This was the view after we turned off highway 26 before entering the Painted Hill Area - amazing!
PictureEntrance to the painted hills area.
The Painted Hills
We first heard of the Painted hills from a brochure we picked up in Portland, but we didn’t know much about it, except that the scenery looked amazing.  I am a photography enthusiast, and it looked like a great new place to shoot some interesting photos. We found it was much more than great scenery, if you have an interest in geology, paleontology or how our world developed this is an area you want to visit.

The painted hills is only one unit out of three units, of the 14,000 acre John Day National Monument.  
The adventure started on Highway 26 East from Portland to snowcapped Mt Hood dominating the Horizon.  We were late getting out of Portland and Mt Hood was so impressive we decided to stop at Government camp, a typical winter ski town with a couple of bars, small stores, hotels and cabins.

We found a nice Best Western motel built in ski lodge style with lots of wooden beams, and offseason rates which was perfect..The local market and liquor store combination was open and liquor was available even if it was sunday. So after a happy hour cocktail and dinner at a small local restaurant which looked like a 60’s era diner, We visited historic Timberline Lodge and shot some nice photos of the Ski area.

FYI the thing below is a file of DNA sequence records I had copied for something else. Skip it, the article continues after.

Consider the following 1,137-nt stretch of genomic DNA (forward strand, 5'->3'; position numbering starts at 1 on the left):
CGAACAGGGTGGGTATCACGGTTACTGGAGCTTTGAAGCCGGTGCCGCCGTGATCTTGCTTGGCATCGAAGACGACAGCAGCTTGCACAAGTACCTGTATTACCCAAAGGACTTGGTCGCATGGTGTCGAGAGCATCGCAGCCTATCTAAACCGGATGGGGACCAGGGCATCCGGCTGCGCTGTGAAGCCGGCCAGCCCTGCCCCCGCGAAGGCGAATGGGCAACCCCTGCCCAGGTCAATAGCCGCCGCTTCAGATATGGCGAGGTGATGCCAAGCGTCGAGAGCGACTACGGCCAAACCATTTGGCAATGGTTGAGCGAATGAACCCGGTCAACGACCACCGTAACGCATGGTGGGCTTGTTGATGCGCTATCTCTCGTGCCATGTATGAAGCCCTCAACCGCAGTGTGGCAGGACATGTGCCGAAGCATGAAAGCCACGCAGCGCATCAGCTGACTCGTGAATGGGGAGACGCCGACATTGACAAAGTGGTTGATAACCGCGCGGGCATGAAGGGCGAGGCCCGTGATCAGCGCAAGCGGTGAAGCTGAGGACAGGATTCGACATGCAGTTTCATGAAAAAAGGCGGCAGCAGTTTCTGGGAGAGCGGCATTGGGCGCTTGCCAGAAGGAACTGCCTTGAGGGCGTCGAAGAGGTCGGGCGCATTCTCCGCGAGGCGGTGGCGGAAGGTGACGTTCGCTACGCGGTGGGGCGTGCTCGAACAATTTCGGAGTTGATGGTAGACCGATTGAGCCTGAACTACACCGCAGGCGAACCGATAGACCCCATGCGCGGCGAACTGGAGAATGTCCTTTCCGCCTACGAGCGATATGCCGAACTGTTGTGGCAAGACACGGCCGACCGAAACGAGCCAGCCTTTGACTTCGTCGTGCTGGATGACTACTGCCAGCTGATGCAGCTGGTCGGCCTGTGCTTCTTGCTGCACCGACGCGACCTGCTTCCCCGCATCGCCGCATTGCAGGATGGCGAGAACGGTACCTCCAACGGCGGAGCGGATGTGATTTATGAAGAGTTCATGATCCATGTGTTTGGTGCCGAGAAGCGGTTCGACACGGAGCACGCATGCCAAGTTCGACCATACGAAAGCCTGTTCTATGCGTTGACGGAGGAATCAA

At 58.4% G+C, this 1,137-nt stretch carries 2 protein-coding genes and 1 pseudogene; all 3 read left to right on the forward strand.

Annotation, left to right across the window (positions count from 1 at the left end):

The next morning Highway 26 carried us to the  Journey through Time Scenic Byway with the amazing vistas of lava flows and Volcanos from millions of years ago. The painted hills unit was our next stop, and the scenery with the amazing colors of smooth fossilized volcanic ash hills was incredible. The roads are gravel that lead into the Painted hill overlook, but were in good condition and the short trip is worth the view. There are a number of short trails from the overlook parking area to explore. It was a hot day and we decided they could wait for another time.

We took highway 26 further east to Mitchell http://www.nps.gov/joda/index.htma pioneer town founded in 1863, which still has many of the original buildings from that era. Mitchell is just off the highway in a narrow canyon and some impressive rock formations. This is town that time forgot and is worth a stop for groceries or lodging and to soak up the feeling of the 1800’s.

Driving north on Highway 19, the next stop was the Thomas Condon Paleontology Center, a national park service research facility dedicated to the study of the John Day Fossil beds. The fossils at John Day are from the age of mammals which dates from 55 million years ago. This center is green building powered by wind turbines and solar.  Displays of fossils fill the center and you can view the laboratory through the picture windows to see current projects. Research has been ongoing since the 1860’s and new discoveries are being made today. The amazing array of events, climate change, and mass extinctions reveal clues to to our present and our future. This was a great learning experience and we only touched the surface of the fossil beds and other places to see in eastern Oregon. Visit and enjoy!!!.

Find out more about Mitchell Oregon http://mitchelloregon.us/about-mitchell/history/

The John Day Fossil Beds http://www.nps.gov/joda/index.htm

Scenic Byways. http://traveloregon.com/trip-ideas/scenic-byways/journey-through-time-scenic-byway/

Painted Hills Overlook another view
Paleontology Center Display
Fossil Omnivore - fangs to catch with and molars for grinding.